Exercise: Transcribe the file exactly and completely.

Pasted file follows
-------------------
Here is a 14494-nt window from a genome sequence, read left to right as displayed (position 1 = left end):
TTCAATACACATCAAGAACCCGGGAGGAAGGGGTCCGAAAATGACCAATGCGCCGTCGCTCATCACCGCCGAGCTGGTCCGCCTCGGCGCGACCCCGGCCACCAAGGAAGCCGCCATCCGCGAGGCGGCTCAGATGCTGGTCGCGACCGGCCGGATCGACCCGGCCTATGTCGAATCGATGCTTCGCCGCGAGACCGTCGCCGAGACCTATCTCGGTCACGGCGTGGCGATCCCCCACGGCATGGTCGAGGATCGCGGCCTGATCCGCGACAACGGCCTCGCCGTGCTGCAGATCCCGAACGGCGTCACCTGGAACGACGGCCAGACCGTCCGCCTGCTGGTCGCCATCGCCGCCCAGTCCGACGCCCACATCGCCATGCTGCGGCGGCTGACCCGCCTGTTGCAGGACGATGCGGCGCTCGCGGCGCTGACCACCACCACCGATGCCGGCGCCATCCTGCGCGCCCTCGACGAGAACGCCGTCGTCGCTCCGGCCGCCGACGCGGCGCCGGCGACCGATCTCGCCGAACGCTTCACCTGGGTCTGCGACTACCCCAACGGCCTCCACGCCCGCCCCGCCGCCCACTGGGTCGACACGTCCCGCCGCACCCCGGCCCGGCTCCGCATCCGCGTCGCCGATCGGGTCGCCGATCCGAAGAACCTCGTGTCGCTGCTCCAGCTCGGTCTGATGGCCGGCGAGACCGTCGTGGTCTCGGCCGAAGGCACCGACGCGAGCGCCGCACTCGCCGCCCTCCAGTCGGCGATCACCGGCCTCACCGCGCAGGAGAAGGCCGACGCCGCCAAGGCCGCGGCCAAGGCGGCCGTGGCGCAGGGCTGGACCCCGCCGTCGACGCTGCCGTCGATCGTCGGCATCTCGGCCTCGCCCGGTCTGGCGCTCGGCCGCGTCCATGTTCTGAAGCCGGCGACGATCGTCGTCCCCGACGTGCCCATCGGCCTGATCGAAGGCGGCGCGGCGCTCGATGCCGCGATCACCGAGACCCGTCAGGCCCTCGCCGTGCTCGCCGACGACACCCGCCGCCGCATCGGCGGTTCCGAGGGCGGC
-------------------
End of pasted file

Here is a 14494-nt window from a genome sequence, read left to right as displayed (position 1 = left end):
TTCAATACACATCAAGAACCCGGGAGGAAGGGGTCCGAAAATGACCAATGCGCCGTCGCTCATCACCGCCGAGCTGGTCCGCCTCGGCGCGACCCCGGCCACCAAGGAAGCCGCCATCCGCGAGGCGGCTCAGATGCTGGTCGCGACCGGCCGGATCGACCCGGCCTATGTCGAATCGATGCTTCGCCGCGAGACCGTCGCCGAGACCTATCTCGGTCACGGCGTGGCGATCCCCCACGGCATGGTCGAGGATCGCGGCCTGATCCGCGACAACGGCCTCGCCGTGCTGCAGATCCCGAACGGCGTCACCTGGAACGACGGCCAGACCGTCCGCCTGCTGGTCGCCATCGCCGCCCAGTCCGACGCCCACATCGCCATGCTGCGGCGGCTGACCCGCCTGTTGCAGGACGATGCGGCGCTCGCGGCGCTGACCACCACCACCGATGCCGGCGCCATCCTGCGCGCCCTCGACGAGAACGCCGTCGTCGCTCCGGCCGCCGACGCGGCGCCGGCGACCGATCTCGCCGAACGCTTCACCTGGGTCTGCGACTACCCCAACGGCCTCCACGCCCGCCCCGCCGCCCACTGGGTCGACACGTCCCGCCGCACCCCGGCCCGGCTCCGCATCCGCGTCGCCGATCGGGTCGCCGATCCGAAGAACCTCGTGTCGCTGCTCCAGCTCGGTCTGATGGCCGGCGAGACCGTCGTGGTCTCGGCCGAAGGCACCGACGCGAGCGCCGCACTCGCCGCCCTCCAGTCGGCGATCACCGGCCTCACCGCGCAGGAGAAGGCCGACGCCGCCAAGGCCGCGGCCAAGGCGGCCGTGGCGCAGGGCTGGACCCCGCCGTCGACGCTGCCGTCGATCGTCGGCATCTCGGCCTCGCCCGGTCTGGCGCTCGGCCGCGTCCATGTTCTGAAGCCGGCGACGATCGTCGTCCCCGACGTGCCCATCGGCCTGATCGAAGGCGGCGCGGCGCTCGATGCCGCGATCACCGAGACCCGTCAGGCCCTCGCCGTGCTCGCCGACGACACCCGCCGCCGCATCGGCGGTTCCGAGGGCGGC